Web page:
It was bound to happen. When I upgraded from a FartPhone(tm) I was dead cert something would go south and drive me up a motherfracking wall: yet months went by and the little bugger performed like a trooper, storing way too many cat photos, occasionally allowing me to check blogs on the fly (on a crappy wet day the gym bike session can run forty minutes), supplying me with endless news-bites via Twitter, which in the era of global PTSD (Post-Trump Stress Disorder) has become a lifeline to events as they happen. So I was living with a false sense of security when I fired it up several evenings ago, ready to surf the news from my favorite after-dinner chair.
It’s an Android, by the way. I know people who have iPhones are loyalists for whatever reasons, but I just hate Apple; during the ghastly eight month interregnum when I opened my cellar guest room to a hapless millennial with a case of ADHD on steroids, there were constant panics about things like lost charging cables, which at Radio Shack cost twenty seven dollars. (A knockoff cable finally turned up at the Seven-Eleven for nine even.) Since you can get a basic USB-to-mini cable cheaper than a Starbucks sugar bomb, I decided I wasn’t letting the ghost of Steve Jobs jack me for more.
So it did its little Androidy thing, month in and month out, until the fateful moment when I powered it up, began shuffling through the Home screen and a popup suddenly appeared — it lacked only the black border of a death notice — announcing mournfully, even tragically: “Unfortunately, TouchWiz Home has stopped.”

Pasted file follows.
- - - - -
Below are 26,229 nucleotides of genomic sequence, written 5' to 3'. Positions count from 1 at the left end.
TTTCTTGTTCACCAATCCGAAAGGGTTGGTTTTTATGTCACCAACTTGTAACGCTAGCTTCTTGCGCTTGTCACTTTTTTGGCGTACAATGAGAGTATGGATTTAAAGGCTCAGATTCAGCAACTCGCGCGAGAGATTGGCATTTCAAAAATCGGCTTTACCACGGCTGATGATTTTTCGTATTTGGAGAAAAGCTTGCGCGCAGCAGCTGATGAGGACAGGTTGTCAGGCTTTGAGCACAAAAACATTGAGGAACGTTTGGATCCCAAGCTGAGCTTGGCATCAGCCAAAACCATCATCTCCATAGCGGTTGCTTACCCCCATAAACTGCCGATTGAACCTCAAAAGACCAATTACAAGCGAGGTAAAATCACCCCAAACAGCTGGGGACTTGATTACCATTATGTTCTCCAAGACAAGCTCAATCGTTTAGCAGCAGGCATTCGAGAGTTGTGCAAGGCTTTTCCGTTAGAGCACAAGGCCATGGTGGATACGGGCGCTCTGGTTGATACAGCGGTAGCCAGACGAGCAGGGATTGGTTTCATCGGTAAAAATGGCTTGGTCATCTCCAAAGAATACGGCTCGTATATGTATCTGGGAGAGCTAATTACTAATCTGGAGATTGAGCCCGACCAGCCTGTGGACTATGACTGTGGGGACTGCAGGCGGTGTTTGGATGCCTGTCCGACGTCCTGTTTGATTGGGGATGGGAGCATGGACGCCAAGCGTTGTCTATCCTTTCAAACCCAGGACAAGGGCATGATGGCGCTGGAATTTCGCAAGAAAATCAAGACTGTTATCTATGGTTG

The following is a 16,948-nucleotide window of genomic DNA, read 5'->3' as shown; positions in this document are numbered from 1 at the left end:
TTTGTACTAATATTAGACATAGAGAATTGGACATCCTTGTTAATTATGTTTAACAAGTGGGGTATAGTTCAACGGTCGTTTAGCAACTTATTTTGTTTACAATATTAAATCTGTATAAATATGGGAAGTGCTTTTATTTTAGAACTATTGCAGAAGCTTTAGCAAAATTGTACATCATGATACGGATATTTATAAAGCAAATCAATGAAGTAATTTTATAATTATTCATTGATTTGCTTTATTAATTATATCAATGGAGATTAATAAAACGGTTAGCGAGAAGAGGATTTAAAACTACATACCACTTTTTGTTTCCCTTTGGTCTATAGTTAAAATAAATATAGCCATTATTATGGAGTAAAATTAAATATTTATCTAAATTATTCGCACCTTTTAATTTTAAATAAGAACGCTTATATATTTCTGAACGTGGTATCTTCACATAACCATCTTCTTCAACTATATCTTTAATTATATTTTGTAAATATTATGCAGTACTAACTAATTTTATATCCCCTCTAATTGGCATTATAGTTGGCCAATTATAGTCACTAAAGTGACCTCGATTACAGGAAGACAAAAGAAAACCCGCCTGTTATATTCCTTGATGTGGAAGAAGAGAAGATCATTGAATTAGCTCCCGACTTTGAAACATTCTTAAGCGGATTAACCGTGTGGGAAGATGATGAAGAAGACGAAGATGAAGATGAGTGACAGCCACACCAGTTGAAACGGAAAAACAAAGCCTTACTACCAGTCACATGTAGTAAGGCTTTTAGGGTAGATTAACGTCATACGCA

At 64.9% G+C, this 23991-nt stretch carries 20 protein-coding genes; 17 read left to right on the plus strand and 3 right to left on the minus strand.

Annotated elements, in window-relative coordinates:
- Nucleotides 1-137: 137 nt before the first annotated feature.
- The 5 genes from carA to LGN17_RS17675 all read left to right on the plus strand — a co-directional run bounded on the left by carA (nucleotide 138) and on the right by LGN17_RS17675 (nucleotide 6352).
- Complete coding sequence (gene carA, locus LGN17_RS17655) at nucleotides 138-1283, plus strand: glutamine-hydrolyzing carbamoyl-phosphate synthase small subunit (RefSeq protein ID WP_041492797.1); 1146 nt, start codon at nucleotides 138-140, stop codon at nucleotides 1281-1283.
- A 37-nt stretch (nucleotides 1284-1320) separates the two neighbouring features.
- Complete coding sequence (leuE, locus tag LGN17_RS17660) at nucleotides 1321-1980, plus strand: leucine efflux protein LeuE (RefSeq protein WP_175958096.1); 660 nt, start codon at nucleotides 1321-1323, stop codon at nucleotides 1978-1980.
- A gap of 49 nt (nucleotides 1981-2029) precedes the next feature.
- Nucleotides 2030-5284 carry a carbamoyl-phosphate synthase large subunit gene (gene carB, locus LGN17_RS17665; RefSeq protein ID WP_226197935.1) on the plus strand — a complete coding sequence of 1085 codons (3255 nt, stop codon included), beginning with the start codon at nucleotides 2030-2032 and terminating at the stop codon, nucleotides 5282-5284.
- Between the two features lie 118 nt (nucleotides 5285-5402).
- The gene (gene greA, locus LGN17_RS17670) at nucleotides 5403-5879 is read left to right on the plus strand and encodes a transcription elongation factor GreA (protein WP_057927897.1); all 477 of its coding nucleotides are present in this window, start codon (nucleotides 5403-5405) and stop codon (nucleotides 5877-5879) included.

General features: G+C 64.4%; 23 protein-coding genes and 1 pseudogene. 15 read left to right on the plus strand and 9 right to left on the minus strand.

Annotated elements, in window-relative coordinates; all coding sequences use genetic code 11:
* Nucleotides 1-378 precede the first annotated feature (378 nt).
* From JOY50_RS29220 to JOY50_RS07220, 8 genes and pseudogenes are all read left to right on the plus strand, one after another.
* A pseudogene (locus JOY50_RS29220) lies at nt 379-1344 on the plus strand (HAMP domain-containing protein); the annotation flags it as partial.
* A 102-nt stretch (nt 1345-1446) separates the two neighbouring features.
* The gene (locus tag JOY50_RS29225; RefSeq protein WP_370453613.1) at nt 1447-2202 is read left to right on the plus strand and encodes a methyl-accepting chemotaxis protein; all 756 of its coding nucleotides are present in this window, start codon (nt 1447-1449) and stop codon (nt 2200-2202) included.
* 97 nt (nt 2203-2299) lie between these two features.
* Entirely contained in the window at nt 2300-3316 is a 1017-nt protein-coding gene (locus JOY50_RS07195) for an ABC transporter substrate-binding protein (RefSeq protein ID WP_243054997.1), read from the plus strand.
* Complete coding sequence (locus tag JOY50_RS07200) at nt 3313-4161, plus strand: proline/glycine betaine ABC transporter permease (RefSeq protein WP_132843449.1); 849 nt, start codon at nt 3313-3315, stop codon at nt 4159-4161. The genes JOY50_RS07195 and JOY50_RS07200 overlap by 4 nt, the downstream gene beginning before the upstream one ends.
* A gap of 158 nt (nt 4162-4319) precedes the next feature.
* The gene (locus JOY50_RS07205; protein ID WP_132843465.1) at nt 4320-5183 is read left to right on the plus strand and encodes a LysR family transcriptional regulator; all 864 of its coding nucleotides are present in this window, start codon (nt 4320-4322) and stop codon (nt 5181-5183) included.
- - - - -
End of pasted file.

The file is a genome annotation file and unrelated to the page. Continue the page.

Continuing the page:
The only other thing inside the white popup box was a live link reading: “OK.” Things did not seem OK at all, but I tapped it, only to find myself in an endless cycle of lather, rinse, repeat.
We consulted Dr. Internet. Dr. Internet advised us that the phone could be run in Safe Mode, which involves a simultaneous depression of various buttons that you need to be an octopus to do exactly right, though I sorted it eventually. This means that virtually no apps function. If you want to follow Twitter, etc., you have to log onto the phone’s dedicated Internet browser. Fine.
We hunted around a bit more. Various sources recommended a factory reset, in which you restore your phone to the condition it was in when you opened the box. Some hundreds of photos transferred to PC and a few days and drinks later, we held our noses and jumped (by now the Engineer was all over this project).
The phone whirred and screens succeeded other screens. Apps and programs updated at cumbersome length. At one point, the little green Android man
appeared on the screen, announced he was performing a system update, waggled his antennas several times, and then keeled over prone with his casing faded to a jaundiced yellow and his entrails exposed, followed by another tragic caption: “Unfortunately, Android could not update at this time.”
This did not bode well. However, somehow, the phone began to run again, I had my app logos back, I keyed up Instagram to see how many kitten photos I had missed, and then once again the blazon appeared:
Unfortunately, TouchWiz Home has stopped.
Did anyone ever tell the developers how fucking rude something called “TouchWiz” sounds? It sounds like someone trying to pound his pud and somehow wetting himself instead. Which was kind of what the phone had done.
I got back on the Net.
TouchWiz, as I had found out on my first surf, is the “launcher,” the software that kicks up the Home screen and determines its interface. And generations of Samsung users –apparently it is the pet launcher of Samsung — have reported this problem and hated it. Finally, I drilled down to a blog post that suggested a third party launcher, a thing called Nova, which I was able to install from my PC, at least the store said it was installed, but I had to restart the phone — NOT power it down and then back up, which didn’t help several times — before I got the option of selecting it.
Problem solved. So far. Everything is working. I feel like a smartphone stud, sort of.
There is nothing about this in the phone’s manual.
Sometimes I think we are all participating in an uncontrolled study of who will be allowed aboard the lifeships when Planet Earth finally roasts in its own effluvia. I’m working on it.